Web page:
Supergirl (Kara of Rokyn):

    Kal & Lyla

    part 6

    by DarkMark

“Tell it to me again straight,” said To-Bin.  “Make sure I’m not in an audible illusion.”

Kara said, “It’s no more than a theory, Chief.  But this girl, Altra X Ren-Tai, may have been the illegitimate daughter of Lyla Lerrol.”

Van stood beside her with his hands behind his back.  They were in To-Bin’s office, which was as big in surface area as half of his house.  He’d let Kara break the ice on this, and play backup when needed.  It would probably be needed soon.

To-Bin stroked the top of his bald head.  “You have no proof.”

“Not yet, Toior,” said Kara.  “We need to get the clearance to have her genetic prints reviewed.”

“They don’t do that very often for adoptees, Karaish,” said To-Bin.  “Even dead ones.”

“To, I hate to tell you this, but Kara has clout,” said Van.  “Who was it stood beside Superman when they fought Brainiac and enlarged us, brought us here?  Our gal, little Blondie.  I don’t think the Science Council has forgotten that.”

Kara flinched a bit.  She didn’t like to throw her political weight around.  It was true, she could have parlayed her status as Supergirl, the co-liberator of Kandor, into a lot more power than she had.  But that would have been unearned power.  She had come to Rokyn to be a normal woman, to achieve things by her own merits, and so far she had succeeded.  Still, if it could help here...

“I’m aware of that, Van,” said To-Bin.  “But those bureaucrats in the Life Records Department don’t move very fast for anyone.  I know.  If Kara wants to push them, she’d have to do it in the media.  And if you do that, there goes your secrecy about the project.  Sheol, somebody else could beat us to the screens with another Lyla picture.”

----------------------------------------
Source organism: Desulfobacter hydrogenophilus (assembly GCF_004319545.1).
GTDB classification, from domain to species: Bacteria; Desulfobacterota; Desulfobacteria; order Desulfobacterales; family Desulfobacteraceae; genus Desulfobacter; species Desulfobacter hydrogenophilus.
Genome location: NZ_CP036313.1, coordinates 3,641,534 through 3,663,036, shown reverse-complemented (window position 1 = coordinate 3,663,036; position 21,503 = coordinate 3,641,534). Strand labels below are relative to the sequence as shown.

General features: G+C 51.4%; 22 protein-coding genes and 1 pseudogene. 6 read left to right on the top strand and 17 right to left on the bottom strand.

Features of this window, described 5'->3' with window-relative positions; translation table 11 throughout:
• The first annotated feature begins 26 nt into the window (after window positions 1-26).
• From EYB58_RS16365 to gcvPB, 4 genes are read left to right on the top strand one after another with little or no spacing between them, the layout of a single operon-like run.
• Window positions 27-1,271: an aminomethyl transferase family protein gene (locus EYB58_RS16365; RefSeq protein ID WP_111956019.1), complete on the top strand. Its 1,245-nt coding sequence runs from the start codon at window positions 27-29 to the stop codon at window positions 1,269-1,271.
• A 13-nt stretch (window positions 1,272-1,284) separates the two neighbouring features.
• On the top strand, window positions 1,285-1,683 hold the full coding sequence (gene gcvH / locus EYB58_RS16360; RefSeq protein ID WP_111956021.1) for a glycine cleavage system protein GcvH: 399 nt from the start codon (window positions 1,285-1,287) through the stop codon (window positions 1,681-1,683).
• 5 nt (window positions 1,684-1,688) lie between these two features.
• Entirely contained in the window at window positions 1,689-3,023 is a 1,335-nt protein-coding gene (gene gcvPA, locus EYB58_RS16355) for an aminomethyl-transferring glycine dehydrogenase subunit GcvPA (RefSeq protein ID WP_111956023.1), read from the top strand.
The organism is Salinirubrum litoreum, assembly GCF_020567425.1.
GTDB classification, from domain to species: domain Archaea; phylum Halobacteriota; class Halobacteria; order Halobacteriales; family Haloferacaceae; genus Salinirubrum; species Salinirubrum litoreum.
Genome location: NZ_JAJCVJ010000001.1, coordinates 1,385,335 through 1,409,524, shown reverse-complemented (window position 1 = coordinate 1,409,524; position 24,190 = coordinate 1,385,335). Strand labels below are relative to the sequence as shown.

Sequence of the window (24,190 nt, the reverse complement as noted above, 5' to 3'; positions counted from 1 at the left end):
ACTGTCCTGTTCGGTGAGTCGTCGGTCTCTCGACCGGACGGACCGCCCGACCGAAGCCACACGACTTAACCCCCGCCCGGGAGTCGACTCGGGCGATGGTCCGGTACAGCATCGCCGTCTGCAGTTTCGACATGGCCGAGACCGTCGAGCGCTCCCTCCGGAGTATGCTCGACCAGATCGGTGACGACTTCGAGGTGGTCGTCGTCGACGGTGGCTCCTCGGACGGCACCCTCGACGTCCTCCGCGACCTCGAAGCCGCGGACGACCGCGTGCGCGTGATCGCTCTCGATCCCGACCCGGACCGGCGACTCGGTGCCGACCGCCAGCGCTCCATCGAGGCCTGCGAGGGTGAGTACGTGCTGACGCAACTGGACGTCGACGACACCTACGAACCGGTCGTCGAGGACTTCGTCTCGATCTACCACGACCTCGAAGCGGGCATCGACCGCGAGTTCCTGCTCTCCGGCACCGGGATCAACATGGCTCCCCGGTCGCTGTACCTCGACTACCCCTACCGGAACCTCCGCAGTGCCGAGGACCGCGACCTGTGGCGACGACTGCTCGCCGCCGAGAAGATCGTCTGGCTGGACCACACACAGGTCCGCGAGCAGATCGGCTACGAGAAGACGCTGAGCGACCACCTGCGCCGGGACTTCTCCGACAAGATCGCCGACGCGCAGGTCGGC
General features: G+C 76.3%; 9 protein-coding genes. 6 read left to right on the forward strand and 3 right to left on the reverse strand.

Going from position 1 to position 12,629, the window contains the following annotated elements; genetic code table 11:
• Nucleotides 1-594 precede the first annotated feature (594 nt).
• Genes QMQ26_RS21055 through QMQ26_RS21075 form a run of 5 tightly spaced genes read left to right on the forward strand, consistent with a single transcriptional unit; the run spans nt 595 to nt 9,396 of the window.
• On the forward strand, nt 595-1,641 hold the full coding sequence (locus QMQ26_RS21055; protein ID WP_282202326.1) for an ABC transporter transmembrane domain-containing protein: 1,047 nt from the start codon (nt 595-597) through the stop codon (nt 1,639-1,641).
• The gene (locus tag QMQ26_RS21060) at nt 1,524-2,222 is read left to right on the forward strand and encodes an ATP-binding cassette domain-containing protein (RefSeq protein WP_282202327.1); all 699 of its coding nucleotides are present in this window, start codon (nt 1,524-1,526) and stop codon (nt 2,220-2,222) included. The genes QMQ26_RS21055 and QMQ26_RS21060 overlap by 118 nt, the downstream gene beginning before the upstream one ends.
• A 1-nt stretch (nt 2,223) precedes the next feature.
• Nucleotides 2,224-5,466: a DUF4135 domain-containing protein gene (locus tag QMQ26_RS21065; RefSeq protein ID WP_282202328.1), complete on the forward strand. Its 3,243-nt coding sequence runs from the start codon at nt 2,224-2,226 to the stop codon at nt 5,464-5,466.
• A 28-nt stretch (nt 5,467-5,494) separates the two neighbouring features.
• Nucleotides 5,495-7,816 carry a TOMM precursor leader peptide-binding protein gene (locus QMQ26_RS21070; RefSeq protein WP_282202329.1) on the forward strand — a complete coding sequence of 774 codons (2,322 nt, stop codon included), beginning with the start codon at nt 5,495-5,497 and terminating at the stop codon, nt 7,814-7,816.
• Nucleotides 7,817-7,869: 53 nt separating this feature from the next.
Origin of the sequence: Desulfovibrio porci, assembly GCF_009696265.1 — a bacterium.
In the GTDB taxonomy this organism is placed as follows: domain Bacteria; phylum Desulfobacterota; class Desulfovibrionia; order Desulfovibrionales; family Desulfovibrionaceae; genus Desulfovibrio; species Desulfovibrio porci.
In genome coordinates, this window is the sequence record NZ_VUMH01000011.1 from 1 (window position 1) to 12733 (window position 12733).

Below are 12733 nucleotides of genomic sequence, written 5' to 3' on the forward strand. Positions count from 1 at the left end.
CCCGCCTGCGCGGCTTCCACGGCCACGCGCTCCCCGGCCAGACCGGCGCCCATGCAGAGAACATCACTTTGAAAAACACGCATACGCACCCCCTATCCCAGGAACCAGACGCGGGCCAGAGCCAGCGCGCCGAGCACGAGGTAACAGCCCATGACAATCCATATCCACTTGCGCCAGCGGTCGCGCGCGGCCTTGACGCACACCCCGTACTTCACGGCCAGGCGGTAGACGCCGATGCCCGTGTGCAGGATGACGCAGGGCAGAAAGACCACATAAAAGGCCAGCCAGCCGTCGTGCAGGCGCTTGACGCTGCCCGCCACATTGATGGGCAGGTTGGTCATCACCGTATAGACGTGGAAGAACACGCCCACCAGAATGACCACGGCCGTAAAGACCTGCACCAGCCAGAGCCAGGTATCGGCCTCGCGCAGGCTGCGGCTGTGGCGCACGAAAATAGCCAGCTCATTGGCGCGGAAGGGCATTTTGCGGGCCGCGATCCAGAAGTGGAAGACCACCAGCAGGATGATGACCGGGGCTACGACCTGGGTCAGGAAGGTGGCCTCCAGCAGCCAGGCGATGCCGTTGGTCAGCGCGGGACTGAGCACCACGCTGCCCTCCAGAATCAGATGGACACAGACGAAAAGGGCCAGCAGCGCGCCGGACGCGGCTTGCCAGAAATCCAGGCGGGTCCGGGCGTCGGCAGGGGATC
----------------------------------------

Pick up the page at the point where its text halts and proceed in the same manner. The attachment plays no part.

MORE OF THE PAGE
Kara pulled out a hoverchair and plonked herself into it.  “Let me try the Drygur Moliom.”

To-Bin snapped his gaze around to her as if she had been a bomb-blast.  “What?”

“Let me try the Drygur,” said Kara.  “He can keep a confidence.  And he’d be the best one at getting past the obstacles.  Let me try, Toior.”

For his part, Van was drop-jawed.  “You’re going to visit the head of our government?  For that, Kara?”

She smiled.  “Well, Van.  It isn’t as if he doesn’t know me.”


Krypton, and now Rokyn, was ruled by its Science Council, a panel of savants who also tested high in the humanities and judicial thinking.  Jor-El, Kal’s father and Kara’s uncle, had served on it during Krypton’s last years, and Zor-El had done the same in Argo City.  The Council was presided over by the Drygur Moliom, Rokyn’s equivalent of a president.  Kara had met him, of course, but hadn’t ever asked him for a favor.  

Still, as Van had reminded her, the fact that she used to wear that short-skirted blue, yellow, and red costume with the “S” shield and helped Kal restore the Kandorians to their normal height and give them a new home planet didn’t hurt her chances at all.

She guided her hovercar into the parking space near the capitol building, got her ID card out of her purse, and was thankful that her home, the studios, and the center of Rokynian government were all in the same city.  Two guards were by her car before she could get out.  One was human and the other one wasn’t.

“Good-afternoon-citizen,” said the hovering robot.  “Present-identification, if-you-please.”

Kara lowered the window and held up her card.  The human guard smiled and said, “Hello, tynth.”  Both of the guards were armed, with lethal and nonlethal weaponry.  She wasn’t worried, but it did keep her alert.  The guy guard pulled out a hand-held scanner and held it up to her eye for a retinal scan.  After a few seconds, he turned it off.